•Learns everything orally but
cannot write

•Poor academic performance •Irritability •Hurts animals
•Self‑harm behaviors •Is demanding and very often becomes

aggressive when demands are not met
•Stays aloof •Drug use

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forensic evaluation procedures are beyond the scope of
this chapter, we highlight some issues below.
• It is important to ascertain the reason for referral and ask

for a written referral as far as possible. The case-worker’s
or probation officer’s notes are important; both from a
case formulation and management perspective. If this
has not been made available, it must be asked for from
the concerned agency

• Documentation is vital. Notes must be pristinely
maintained by all parties involved in the care of the child

• The clinician must liaise with all the other people and
agencies involved in the care of the child and must
integrate obtained information to the extent possible

• Even if children are referred by the state, every effort
must be made to contact the parents of the child, both
to obtain history as well as to communicate the plan of
management and offer therapeutic help, if required

• The purpose of the assessment must be expressly
discussed with the child/adolescent, especially with
respect to confidentiality and its limits

• As far as possible, multiple interviews and opportunities
to observe and interact with the child are required
before any report is made available

• Psychosocial adversities that they may have experienced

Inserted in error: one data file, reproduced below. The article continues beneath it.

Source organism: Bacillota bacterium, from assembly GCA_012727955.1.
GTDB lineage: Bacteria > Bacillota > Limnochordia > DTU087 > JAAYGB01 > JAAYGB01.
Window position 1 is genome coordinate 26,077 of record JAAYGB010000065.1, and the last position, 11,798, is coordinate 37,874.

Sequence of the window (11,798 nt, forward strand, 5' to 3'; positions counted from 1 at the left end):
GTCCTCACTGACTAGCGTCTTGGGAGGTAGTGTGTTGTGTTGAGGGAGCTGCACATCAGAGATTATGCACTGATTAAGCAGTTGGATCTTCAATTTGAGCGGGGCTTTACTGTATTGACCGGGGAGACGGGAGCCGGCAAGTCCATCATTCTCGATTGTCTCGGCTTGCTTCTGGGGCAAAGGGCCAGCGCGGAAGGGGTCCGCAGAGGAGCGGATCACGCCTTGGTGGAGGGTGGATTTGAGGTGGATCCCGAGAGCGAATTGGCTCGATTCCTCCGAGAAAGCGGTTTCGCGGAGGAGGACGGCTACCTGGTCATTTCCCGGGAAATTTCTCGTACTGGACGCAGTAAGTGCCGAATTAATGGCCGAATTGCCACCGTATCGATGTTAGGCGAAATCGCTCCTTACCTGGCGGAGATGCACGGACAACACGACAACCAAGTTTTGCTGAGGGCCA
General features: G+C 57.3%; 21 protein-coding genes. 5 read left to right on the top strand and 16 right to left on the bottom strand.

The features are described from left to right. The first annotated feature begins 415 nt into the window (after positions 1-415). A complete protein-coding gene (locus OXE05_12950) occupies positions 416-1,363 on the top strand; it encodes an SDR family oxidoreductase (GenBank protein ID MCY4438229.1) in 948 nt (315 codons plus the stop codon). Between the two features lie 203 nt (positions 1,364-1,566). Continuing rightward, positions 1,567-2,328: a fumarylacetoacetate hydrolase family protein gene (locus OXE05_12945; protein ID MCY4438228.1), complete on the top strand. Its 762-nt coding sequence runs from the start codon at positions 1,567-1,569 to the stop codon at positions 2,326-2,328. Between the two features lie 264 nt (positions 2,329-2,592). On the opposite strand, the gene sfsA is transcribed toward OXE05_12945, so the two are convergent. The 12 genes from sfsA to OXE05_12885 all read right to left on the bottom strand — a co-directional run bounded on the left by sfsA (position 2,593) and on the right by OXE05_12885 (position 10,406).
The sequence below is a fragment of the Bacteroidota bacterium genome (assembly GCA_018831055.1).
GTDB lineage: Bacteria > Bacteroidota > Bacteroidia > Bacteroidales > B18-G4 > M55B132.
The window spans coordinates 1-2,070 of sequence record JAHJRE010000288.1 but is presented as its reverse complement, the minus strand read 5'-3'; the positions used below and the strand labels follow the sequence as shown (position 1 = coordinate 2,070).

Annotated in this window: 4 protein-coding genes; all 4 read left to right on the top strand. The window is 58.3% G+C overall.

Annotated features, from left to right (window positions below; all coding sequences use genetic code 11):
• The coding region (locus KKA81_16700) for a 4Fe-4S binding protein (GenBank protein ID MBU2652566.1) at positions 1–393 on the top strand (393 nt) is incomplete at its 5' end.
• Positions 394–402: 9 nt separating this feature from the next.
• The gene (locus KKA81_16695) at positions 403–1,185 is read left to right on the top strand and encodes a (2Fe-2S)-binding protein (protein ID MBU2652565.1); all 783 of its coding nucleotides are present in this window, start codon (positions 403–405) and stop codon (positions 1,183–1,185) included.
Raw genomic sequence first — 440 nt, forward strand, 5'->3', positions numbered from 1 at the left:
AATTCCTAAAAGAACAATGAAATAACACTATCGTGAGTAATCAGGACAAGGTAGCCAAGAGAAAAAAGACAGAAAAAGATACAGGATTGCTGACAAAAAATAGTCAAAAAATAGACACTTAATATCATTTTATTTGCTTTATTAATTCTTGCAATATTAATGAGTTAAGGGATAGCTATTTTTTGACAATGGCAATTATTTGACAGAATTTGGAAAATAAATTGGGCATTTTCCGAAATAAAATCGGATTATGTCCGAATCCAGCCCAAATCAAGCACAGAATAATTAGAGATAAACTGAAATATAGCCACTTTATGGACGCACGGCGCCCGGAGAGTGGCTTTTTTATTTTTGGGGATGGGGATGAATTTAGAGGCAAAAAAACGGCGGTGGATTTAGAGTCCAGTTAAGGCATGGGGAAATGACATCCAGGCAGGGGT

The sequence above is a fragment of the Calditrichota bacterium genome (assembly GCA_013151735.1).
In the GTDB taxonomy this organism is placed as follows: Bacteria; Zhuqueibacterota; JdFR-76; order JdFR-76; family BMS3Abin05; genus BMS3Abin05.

or are currently experiencing such as abuse and/or neglect
must be specifically enquired for in all children and
adolescents. If the child comes from an institution, then
the care provided at the institution must also be an area of
enquiry including the risk of exploitation and abuse

• The plan of management including follow‑up must be
documented and conveyed to the child and the caregivers.

Use of structured assessment tools in child and adolescent
Clinical judgment plays a pivotal role in the diagnosis
and management of children and adolescents. Careful
clinical interviews of multiple informants are usually the
best method to aid clinical decision making. Structured
assessment instruments and observation methods can
sometimes contribute to the process of this clinical
decision-making. Two key uses of structured instruments
are for (a) diagnostic interviewing, and (b) gathering
descriptive information about various aspects of emotional,
behavioral and social problems. The latter’s utility
essentially means the use of rating scales for quantifying
symptom severity. Structured tools are also standard
practice in the area of research where inter-rater reliability
is important. Structured instruments can be categorized
based on the domain of symptoms/assessment, and on the
administration characteristics of the tool. This has been
illustrated in Table 2. The reader will note that the majority
of tools are structured, in that the behaviors or items to
be assessed are specified and are to be rated in a specific
manner. The interviewer must be sufficiently familiar with
the tool to correlate the behavior described/observed via
history or clinical observation to the items described in

the tool. The use of screening tools, structured diagnostic